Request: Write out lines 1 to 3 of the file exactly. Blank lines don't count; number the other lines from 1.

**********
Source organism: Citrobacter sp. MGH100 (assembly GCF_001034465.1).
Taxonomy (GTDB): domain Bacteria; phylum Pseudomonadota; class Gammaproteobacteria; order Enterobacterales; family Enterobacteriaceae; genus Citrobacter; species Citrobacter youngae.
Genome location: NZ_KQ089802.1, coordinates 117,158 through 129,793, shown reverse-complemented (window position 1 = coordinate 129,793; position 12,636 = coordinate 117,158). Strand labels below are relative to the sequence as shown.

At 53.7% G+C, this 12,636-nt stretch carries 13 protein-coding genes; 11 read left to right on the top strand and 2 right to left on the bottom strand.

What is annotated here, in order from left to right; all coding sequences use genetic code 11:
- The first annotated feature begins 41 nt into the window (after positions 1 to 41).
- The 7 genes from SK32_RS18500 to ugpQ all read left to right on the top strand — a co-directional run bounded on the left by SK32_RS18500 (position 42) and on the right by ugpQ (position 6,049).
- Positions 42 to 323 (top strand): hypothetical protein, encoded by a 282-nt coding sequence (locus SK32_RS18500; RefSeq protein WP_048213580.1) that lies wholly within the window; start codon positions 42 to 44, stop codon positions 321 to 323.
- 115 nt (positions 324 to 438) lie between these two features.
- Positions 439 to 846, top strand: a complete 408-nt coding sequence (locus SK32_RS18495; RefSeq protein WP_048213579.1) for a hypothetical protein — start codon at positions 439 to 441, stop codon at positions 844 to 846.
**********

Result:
Source organism: Citrobacter sp. MGH100 (assembly GCF_001034465.1).
Taxonomy (GTDB): domain Bacteria; phylum Pseudomonadota; class Gammaproteobacteria; order Enterobacterales; family Enterobacteriaceae; genus Citrobacter; species Citrobacter youngae.
Genome location: NZ_KQ089802.1, coordinates 117,158 through 129,793, shown reverse-complemented (window position 1 = coordinate 129,793; position 12,636 = coordinate 117,158). Strand labels below are relative to the sequence as shown.